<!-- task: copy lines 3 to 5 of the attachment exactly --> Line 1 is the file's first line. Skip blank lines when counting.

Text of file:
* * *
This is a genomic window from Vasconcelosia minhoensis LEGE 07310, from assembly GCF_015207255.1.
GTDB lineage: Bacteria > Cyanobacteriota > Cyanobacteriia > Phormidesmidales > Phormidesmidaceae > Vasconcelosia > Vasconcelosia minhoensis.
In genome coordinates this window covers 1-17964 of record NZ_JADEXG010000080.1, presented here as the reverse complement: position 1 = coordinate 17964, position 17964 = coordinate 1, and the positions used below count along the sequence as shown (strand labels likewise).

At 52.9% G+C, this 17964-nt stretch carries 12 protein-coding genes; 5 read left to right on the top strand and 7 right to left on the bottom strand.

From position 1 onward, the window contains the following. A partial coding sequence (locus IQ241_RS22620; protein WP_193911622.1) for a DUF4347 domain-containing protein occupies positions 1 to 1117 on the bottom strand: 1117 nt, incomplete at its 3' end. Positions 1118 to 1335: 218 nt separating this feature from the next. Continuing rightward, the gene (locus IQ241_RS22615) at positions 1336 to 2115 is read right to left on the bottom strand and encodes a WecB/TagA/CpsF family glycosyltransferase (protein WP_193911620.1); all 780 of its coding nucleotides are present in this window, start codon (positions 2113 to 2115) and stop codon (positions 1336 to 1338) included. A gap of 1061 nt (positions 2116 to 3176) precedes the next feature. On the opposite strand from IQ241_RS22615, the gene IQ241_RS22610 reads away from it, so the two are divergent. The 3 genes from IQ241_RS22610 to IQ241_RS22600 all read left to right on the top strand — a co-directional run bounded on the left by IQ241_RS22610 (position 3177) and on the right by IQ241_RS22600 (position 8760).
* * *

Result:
In genome coordinates this window covers 1-17964 of record NZ_JADEXG010000080.1, presented here as the reverse complement: position 1 = coordinate 17964, position 17964 = coordinate 1, and the positions used below count along the sequence as shown (strand labels likewise).

At 52.9% G+C, this 17964-nt stretch carries 12 protein-coding genes; 5 read left to right on the top strand and 7 right to left on the bottom strand.

From position 1 onward, the window contains the following. A partial coding sequence (locus IQ241_RS22620; protein WP_193911622.1) for a DUF4347 domain-containing protein occupies positions 1 to 1117 on the bottom strand: 1117 nt, incomplete at its 3' end. Positions 1118 to 1335: 218 nt separating this feature from the next. Continuing rightward, the gene (locus IQ241_RS22615) at positions 1336 to 2115 is read right to left on the bottom strand and encodes a WecB/TagA/CpsF family glycosyltransferase (protein WP_193911620.1); all 780 of its coding nucleotides are present in this window, start codon (positions 2113 to 2115) and stop codon (positions 1336 to 1338) included. A gap of 1061 nt (positions 2116 to 3176) precedes the next feature. On the opposite strand from IQ241_RS22615, the gene IQ241_RS22610 reads away from it, so the two are divergent. The 3 genes from IQ241_RS22610 to IQ241_RS22600 all read left to right on the top strand — a co-directional run bounded on the left by IQ241_RS22610 (position 3177) and on the right by IQ241_RS22600 (position 8760).